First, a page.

There is a saying that old habits die fast; unless they are addictive and then they can become a way of life, habitual.
But there are some habits that you just can’t shake. These are the ones that grip hold of your body like frostbite, penetrating into your bones like lotion.
Koren Robinson was selected ninth in the 2001 NFL draft by Seattle when he decided that he was through with classes after two seasons of yoking DBs in the ACC while playing backyard catch with Phillip Rivers at NC State. At 6’1, the Seahawks knew that they were getting a great talent, they just didn’t know that he also carried a great vice.
The substance: alcohol. The offense: DWI.
Great talent has a way of trumphing bad habits. Even with his alcoholism exposed, Robinson got a second chance, this one with Minnesota. And through all of the off the field turmoil the Vikings went through, Robinson was one of the few bright spots, earning a Pro Bowl selection as a kick returner.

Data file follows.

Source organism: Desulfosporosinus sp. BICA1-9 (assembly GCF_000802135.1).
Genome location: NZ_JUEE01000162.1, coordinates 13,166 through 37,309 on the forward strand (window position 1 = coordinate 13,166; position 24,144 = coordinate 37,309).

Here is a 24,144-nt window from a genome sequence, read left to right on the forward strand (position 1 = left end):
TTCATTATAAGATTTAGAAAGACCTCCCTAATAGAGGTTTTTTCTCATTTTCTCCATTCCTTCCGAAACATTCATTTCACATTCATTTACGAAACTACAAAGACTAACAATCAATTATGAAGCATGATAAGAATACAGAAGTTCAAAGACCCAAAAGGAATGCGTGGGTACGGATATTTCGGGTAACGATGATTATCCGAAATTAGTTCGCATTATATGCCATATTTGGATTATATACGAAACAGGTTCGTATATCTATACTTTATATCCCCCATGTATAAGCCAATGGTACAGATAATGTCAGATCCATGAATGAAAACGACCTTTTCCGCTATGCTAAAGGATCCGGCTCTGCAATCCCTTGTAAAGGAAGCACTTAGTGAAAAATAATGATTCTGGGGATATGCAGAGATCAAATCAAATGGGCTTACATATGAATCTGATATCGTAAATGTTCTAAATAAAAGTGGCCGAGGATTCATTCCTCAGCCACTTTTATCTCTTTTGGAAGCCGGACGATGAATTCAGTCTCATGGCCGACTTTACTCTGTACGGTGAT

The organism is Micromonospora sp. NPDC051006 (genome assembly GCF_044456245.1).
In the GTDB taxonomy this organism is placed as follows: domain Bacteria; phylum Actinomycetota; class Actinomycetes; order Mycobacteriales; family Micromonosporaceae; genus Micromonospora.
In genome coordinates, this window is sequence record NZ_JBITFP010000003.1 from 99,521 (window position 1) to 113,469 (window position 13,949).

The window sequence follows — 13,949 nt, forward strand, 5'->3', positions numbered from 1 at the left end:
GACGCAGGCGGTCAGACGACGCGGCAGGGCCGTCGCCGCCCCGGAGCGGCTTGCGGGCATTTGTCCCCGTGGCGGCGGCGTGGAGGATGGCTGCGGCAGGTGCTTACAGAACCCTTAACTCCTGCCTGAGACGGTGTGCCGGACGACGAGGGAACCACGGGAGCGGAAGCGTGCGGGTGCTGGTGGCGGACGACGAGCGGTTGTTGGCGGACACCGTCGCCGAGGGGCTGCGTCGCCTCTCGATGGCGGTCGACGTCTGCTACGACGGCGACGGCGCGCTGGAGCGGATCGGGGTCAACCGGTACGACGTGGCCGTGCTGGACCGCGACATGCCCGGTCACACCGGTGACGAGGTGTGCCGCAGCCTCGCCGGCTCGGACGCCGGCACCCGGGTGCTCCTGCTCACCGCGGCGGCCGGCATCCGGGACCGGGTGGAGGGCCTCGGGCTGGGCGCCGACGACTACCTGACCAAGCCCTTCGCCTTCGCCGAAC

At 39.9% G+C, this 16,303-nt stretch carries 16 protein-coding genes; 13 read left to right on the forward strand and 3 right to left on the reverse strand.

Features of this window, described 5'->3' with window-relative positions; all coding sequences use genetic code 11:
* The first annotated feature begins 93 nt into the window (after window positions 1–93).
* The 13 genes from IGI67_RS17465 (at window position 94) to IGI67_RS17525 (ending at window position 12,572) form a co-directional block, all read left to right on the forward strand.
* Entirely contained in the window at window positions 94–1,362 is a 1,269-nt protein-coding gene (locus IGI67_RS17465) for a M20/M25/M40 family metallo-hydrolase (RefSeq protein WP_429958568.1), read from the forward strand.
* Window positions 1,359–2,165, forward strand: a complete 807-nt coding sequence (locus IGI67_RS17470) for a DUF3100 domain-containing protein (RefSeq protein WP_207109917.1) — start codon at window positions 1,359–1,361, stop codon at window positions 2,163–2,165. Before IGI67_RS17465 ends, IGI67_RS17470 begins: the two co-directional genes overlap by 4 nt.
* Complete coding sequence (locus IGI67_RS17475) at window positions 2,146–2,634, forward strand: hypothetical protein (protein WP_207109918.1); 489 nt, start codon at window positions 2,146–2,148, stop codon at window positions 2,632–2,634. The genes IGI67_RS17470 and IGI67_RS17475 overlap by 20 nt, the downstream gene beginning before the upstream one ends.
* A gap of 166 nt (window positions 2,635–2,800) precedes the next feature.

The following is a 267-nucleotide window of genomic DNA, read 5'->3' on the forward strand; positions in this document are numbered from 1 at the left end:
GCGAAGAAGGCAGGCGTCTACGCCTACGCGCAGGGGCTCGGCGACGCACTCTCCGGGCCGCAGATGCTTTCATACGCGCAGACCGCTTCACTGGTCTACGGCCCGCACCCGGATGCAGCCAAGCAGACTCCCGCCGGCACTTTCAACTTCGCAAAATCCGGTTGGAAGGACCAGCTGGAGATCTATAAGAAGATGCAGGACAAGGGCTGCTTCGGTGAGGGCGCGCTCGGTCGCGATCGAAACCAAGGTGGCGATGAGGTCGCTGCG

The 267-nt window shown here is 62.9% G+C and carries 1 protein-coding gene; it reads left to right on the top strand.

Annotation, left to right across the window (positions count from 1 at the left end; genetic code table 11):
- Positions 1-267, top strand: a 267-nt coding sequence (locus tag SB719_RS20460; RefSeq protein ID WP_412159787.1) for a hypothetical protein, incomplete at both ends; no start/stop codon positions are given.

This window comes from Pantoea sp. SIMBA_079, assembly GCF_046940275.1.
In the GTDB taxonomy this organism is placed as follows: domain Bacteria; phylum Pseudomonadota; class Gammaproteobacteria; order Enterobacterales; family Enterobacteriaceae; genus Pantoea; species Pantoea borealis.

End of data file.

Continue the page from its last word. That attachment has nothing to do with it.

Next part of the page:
His reward: a three year extension worth $12.7 million ($5.5 million guaranteed) and the honor of being named one of the team’s captin.
But on an August night, Robinson’s habitual ways resurfaced. He was arrested for driving in speeds excess of 100 mph while under the influence. And just like in Seattle, the Vikings released him.
Being habitual can become addictive.
Nearly two months after that night in Minnesota, Robinson was sentenced to 90 days in jail for violating his probation in drunken driving. This, after receiving a third chance by the Green Bay Packers.
Great talent can exceed bad habits. Until the bad habit supersede the great talent.